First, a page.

The Bazelon Center for Mental Health Law has sued George Washington University on behalf of former student Jordan Nott, claiming the university violated his civil rights when they dismissed him from campus after seeking treatment for depression.

The case is based on a series of events beginning Oct. 27, 2004. According to Karen Bower, one of Nott's attorneys, Nott had become depressed after a close friend committed suicide, and he voluntarily admitted himself to the university's counseling center, which prescribed him anti-depressants.

Nott began to feel worse and decided to admit himself to the university hospital.

Within hours, according to Bower, Nott received a letter informing him he could not return to his dorm room without permission from the university counseling center, and later was informed he had violated the school's code of conduct by engaging in "endangering behavior" and was dismissed from the school.

"A few students rise to the level of risk that requires time away from campus and/or classes for more intensive treatment and family support," GW spokesperson Tracy Schario said in a release. "While some may see the ultimate goal as to stay in school, the university's foremost concern is for the student's life."

According to Gary Pavela, director of judicial programs at the University of Maryland, colleges around the country are overreacting to court rulings concerning colleges’ liability in student suicide cases.

"Schools are concerned about liability for failure to protect from suicide or to prevent suicide," Bower said. "If [their decision to dismiss a student] is based on liability, it is a poor choice because liability from failure to prevent is theoretical, and I think that liability for violation of the Americans with Disabilities Act is much more actual."

Pavela pointed to an ongoing case in Massachusetts as part of the cause for this reaction. The Massachusetts case involves the parents of Elizabeth H. Shin, a student at the Massachusetts Institute of Technology who committed suicide in 2000. They are suing two MIT administrators and four medical employees for negligence in their daughter's death.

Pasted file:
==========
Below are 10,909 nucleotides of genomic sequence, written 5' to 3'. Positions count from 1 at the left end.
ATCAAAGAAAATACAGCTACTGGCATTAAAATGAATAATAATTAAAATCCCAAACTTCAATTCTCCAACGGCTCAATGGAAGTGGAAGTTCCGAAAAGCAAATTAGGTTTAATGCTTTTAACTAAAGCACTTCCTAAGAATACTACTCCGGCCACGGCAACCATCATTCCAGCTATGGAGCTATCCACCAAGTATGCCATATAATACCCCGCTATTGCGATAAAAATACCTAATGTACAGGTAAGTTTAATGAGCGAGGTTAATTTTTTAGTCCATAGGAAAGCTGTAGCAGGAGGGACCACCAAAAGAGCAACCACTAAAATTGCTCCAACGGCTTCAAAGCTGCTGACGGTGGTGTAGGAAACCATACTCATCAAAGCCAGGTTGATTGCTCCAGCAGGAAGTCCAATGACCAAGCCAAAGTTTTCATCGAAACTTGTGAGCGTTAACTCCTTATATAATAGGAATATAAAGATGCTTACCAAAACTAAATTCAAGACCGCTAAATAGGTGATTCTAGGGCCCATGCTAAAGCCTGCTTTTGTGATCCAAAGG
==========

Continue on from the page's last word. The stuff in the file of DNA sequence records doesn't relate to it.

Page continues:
Pavela said schools face a greater threat of litigation under the ADA by dismissing students with mental illness than they would from a student who commits suicide while on campus.

"[The idea that] law all across the country is being transformed somehow to hold college administrators liable for student suicide is just not true," Pavela said.

Robert A. McGrath, UW director of Counseling and Consultation Services, said he could not believe the circumstances surrounding Nott's dismissal from GW, saying UW would "never do something like that."

"That would be pretty extreme for a university to do that," McGrath said. "[To] punish them for coming in and talking about being depressed, that would be pretty unethical."

McGrath went on to say that in the case of Shin's death, there was a close relationship between her and health-care officials at MIT, and that these health-care professionals did not act appropriately to prevent her death.

Additionally, McGrath said UW's response to situation similar to Nott's would be to work with the student to determine the best possible decision, which could include temporary hospitalization or voluntary withdrawal from the university.

"We certainly wouldn't be the instigator to push them out," he said.